[*](?:date)?     # look for '*' folowed by optional 'data'
          |               # OR,
        )                    # Asterisk or not, should be nothing here
        $          # End of string
      /x)

     {
         print "matched: '$str'\n";
     }
}

Output:

'*date'
matched: '*date'

'date*'
matched: 'date*'

'date'
matched: 'date'

'date*date'
matched: 'date*date'

'*date*'

'date*date*'

'*date*date'

'date**'
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thanks!!! seems it works perfectly (what i expect). how can i mark this question as answered? –  Billy John Nov 10 '11 at 20:08
    
java regex syntax: (?:\\*())?date(?:(?!\\1)\\*(date)?|) –  Billy John Nov 10 '11 at 20:40
    
click the check mark next to the answer –  Joel Berger Nov 10 '11 at 21:54

Imagine if you can a language that lacked an else statement, but you wanted to emulate it. Instead of writing

if (condition) { yes part }
else           { no part  }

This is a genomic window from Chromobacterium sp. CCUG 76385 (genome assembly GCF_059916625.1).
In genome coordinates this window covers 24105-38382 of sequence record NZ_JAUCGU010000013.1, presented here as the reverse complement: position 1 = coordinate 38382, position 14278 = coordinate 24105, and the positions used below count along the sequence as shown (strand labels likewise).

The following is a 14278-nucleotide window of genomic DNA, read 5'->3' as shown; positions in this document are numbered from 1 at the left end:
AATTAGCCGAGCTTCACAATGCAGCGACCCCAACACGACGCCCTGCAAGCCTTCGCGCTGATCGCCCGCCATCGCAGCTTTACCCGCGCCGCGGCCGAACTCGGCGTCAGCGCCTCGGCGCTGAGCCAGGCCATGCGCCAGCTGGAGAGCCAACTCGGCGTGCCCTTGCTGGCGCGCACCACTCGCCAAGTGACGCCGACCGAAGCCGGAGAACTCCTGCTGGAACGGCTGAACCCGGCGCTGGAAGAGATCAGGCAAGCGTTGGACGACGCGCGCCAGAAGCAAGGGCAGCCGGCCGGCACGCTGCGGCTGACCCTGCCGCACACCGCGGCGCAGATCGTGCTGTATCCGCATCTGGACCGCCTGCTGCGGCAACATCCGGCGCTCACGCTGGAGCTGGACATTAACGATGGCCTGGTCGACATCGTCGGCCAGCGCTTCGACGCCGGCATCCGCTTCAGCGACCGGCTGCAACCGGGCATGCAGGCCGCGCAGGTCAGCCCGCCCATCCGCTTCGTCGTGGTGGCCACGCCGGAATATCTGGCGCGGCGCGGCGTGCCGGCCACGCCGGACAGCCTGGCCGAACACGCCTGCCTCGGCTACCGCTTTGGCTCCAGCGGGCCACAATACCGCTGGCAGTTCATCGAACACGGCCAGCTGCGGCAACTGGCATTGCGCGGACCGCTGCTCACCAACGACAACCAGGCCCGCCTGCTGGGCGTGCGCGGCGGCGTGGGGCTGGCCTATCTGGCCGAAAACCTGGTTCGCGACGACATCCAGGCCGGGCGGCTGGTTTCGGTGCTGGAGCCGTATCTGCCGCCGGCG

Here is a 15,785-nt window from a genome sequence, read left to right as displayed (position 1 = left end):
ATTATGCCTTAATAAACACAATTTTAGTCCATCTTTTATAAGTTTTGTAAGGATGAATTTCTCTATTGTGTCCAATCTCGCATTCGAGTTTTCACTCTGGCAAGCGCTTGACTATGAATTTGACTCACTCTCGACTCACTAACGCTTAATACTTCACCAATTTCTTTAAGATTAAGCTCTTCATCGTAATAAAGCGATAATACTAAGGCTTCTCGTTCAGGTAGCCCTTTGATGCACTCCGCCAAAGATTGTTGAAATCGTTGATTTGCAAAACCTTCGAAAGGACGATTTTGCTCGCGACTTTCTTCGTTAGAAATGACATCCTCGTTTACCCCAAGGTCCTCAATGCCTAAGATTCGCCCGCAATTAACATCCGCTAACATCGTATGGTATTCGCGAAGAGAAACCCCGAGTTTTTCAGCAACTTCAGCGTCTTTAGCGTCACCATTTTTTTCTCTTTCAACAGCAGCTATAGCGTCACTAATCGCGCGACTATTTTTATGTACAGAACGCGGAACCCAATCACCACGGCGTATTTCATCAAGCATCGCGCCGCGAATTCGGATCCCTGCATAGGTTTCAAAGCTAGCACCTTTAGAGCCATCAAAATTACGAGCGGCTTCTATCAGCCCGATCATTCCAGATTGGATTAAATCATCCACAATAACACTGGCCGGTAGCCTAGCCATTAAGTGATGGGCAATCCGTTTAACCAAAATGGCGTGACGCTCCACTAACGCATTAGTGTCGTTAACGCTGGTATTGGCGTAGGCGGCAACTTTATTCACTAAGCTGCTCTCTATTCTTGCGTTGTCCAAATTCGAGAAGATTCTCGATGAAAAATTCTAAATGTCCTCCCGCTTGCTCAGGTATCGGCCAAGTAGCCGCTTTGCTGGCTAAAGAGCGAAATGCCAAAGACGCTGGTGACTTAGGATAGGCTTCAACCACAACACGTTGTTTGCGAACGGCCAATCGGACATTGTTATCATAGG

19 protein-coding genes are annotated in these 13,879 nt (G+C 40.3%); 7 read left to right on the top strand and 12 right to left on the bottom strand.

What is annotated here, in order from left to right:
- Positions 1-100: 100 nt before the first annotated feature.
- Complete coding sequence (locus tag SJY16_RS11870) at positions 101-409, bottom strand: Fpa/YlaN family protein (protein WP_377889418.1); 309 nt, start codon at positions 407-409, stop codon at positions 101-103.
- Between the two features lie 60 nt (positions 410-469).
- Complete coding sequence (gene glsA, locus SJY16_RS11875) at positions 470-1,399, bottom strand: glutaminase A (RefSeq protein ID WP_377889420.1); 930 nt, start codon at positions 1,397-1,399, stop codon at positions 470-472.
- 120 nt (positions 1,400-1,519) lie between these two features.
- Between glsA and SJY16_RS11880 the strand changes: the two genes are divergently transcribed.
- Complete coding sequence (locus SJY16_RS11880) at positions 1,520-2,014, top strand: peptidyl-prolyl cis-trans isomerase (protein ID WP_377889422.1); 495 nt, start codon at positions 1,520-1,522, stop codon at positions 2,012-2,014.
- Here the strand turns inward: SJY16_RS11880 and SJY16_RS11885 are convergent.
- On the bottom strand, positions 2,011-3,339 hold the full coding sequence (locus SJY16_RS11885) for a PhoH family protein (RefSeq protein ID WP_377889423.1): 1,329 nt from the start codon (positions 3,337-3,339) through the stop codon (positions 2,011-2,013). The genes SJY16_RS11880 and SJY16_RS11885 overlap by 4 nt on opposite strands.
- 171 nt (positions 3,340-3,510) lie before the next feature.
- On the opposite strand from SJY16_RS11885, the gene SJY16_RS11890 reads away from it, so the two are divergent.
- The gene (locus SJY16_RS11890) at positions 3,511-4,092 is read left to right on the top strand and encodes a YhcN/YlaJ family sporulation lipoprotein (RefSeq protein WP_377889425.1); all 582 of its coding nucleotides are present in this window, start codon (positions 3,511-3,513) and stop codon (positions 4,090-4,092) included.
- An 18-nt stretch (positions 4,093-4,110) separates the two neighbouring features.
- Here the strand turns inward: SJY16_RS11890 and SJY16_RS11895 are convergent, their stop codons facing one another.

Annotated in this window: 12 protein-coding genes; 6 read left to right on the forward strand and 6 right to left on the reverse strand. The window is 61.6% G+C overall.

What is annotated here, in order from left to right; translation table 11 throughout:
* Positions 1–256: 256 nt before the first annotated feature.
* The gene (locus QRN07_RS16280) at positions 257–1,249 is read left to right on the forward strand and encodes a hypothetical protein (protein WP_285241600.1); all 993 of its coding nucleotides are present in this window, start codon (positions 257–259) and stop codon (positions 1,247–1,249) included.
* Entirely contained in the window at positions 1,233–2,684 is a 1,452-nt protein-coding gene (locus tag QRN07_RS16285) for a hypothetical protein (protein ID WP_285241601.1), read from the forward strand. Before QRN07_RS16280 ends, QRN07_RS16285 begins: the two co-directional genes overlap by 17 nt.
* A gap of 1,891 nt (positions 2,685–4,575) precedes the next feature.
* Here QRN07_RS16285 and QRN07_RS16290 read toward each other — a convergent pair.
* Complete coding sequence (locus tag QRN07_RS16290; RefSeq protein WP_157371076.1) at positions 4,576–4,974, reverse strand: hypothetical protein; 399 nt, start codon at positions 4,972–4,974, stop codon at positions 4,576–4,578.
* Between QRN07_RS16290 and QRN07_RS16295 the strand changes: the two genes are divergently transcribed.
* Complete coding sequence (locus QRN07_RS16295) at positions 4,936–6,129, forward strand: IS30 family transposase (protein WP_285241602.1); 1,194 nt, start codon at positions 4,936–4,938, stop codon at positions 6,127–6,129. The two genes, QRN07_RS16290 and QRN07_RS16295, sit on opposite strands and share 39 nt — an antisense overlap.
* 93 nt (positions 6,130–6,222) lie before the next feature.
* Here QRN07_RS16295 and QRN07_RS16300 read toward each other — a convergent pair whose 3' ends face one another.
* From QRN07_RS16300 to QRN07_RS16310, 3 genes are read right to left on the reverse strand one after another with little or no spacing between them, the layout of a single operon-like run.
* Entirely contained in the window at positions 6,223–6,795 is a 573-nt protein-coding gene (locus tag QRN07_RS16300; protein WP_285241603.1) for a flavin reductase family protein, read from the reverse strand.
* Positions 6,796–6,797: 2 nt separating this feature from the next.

You would have to write

if (condition)   { yes part }
if (!condition)  { no part  }

Well, that’s what you have to do here, but in the pattern. What you do in Java without conditionals is you repeat the condition, but negate it, in the ELSE block, which is actually an OR block.

So for example, instead of writing this in a language like Perl with conditional support in pattern:

# definition of \b using a conditional in the pattern like Perl
#
(?(?<=      \w)     # if there is a word character to the left
      (?!   \w)     #    then there must be no word character to the right
  |   (?=   \w)     #    else there must be a  word character to the right
)

You must in Java write:

# definition of \b using a duplicated condition like Java
#
(?:   (?<=  \w)     # if there is a word character to the left
      (?!   \w)     #    then there must be no word character to the right
  |                 # ...otherwise...
      (?<!  \w)     # if there is no word character to the left
      (?=   \w)     #    then there must be a word character to the right
)

You may recognize that as being the definition of \b. Here then similarly for \B’s definition, first using conditionals: